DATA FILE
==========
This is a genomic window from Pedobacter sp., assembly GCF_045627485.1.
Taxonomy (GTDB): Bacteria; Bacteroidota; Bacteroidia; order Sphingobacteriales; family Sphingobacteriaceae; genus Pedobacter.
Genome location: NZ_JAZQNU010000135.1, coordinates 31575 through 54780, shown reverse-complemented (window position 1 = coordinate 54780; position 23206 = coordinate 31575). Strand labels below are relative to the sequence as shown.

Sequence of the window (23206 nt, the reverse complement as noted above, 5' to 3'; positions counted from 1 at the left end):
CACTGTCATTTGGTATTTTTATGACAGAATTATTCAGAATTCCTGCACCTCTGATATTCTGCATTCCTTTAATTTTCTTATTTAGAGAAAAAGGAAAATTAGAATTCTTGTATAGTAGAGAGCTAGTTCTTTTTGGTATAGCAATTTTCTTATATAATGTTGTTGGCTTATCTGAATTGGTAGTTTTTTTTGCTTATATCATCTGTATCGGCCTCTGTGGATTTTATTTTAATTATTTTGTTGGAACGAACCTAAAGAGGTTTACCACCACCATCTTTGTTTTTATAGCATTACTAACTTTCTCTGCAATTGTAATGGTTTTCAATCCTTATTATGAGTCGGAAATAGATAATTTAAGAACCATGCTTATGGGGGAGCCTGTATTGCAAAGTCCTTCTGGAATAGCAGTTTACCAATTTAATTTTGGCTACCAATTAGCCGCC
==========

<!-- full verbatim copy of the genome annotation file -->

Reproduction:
This is a genomic window from Pedobacter sp., assembly GCF_045627485.1.
Taxonomy (GTDB): Bacteria; Bacteroidota; Bacteroidia; order Sphingobacteriales; family Sphingobacteriaceae; genus Pedobacter.
Genome location: NZ_JAZQNU010000135.1, coordinates 31575 through 54780, shown reverse-complemented (window position 1 = coordinate 54780; position 23206 = coordinate 31575). Strand labels below are relative to the sequence as shown.

Sequence of the window (23206 nt, the reverse complement as noted above, 5' to 3'; positions counted from 1 at the left end):
CACTGTCATTTGGTATTTTTATGACAGAATTATTCAGAATTCCTGCACCTCTGATATTCTGCATTCCTTTAATTTTCTTATTTAGAGAAAAAGGAAAATTAGAATTCTTGTATAGTAGAGAGCTAGTTCTTTTTGGTATAGCAATTTTCTTATATAATGTTGTTGGCTTATCTGAATTGGTAGTTTTTTTTGCTTATATCATCTGTATCGGCCTCTGTGGATTTTATTTTAATTATTTTGTTGGAACGAACCTAAAGAGGTTTACCACCACCATCTTTGTTTTTATAGCATTACTAACTTTCTCTGCAATTGTAATGGTTTTCAATCCTTATTATGAGTCGGAAATAGATAATTTAAGAACCATGCTTATGGGGGAGCCTGTATTGCAAAGTCCTTCTGGAATAGCAGTTTACCAATTTAATTTTGGCTACCAATTAGCCGCC